In
this task the consortium will study the application of abstraction, compositionality
and structure exploitation as key techniques in controlling and reducing the
complexity involved in analysing real-time system models.

Abstraction and Composition are well established for model checking and theorem proving approaches to discrete state system verification. Abstraction -- either based on generic principles (like from timed to untimed systems, infinite data domains to finite one) or on case-specific user suggested simplifications -- serves to simplify the models by omitting aspects that are not relevant for analysis. Compositionality provides a divide and-conquer to manage complexity: properties of complicated systems are inferred from properties of components.

In particular the consortium will work on the following reduction strategy: consider a system consisting of many interacting timed automata such that the size of the global state- and clock-space is prohibitively large. One can take a sub-system consisting of a subset of the components and analyse it in isolation, treating the rest of the components as under-specified inputs. The set of behaviours exhibited by the reduced system, when projected on the variables that interact with the rest of the system, is an over-approximation of the actual behaviour, however is may have a much smaller model which can be plugged to the rest of the system and yield a tractable model. If the verification results hold for this smaller model then it hold for the real system. The consortium will develop techniques to perform automatic decomposition and approximation in this spirit.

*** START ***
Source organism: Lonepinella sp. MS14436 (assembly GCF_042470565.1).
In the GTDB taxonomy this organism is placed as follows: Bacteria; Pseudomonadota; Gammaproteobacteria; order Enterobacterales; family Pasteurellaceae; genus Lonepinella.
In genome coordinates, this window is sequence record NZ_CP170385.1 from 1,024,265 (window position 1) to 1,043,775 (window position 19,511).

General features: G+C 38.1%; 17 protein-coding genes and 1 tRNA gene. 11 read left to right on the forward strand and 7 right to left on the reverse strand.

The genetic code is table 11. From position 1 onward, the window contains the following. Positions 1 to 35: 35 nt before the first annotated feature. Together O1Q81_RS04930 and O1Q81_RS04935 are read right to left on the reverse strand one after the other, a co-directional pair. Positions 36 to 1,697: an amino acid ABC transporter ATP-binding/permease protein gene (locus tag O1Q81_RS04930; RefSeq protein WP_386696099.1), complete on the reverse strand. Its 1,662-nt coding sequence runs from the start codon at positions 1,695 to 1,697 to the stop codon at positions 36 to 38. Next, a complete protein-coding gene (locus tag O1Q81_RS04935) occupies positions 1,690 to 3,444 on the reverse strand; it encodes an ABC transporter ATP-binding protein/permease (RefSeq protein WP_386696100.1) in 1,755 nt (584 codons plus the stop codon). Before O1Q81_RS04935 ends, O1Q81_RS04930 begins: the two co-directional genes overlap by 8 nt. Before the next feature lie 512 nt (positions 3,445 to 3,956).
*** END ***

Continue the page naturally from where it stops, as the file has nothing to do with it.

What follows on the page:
For the verification of finite-state systems a number of techniques for *exploiting
the composite structure* of the model exists. Partial order reduction and
compositional backwards reachability are methods which help to reduce search
spaces for loosely coupled concurrent components. Likewise, methods exploiting
symmetries and hierarchical structure have shown to be very successful.

The consortium aims at developing similar structure exploiting techniques
in the real time setting. The main difficulty is that the strong synchrony
on time between the components of a real-time system is an obstacle in transferring
directly the successful techniques from the finite-state setting. The consortium
intends to identify practically useful restrictions of the timed automata
formalism that will allow the development of similar structure exploiting
techniques in the presence of real-time.

responsible
partner: KUN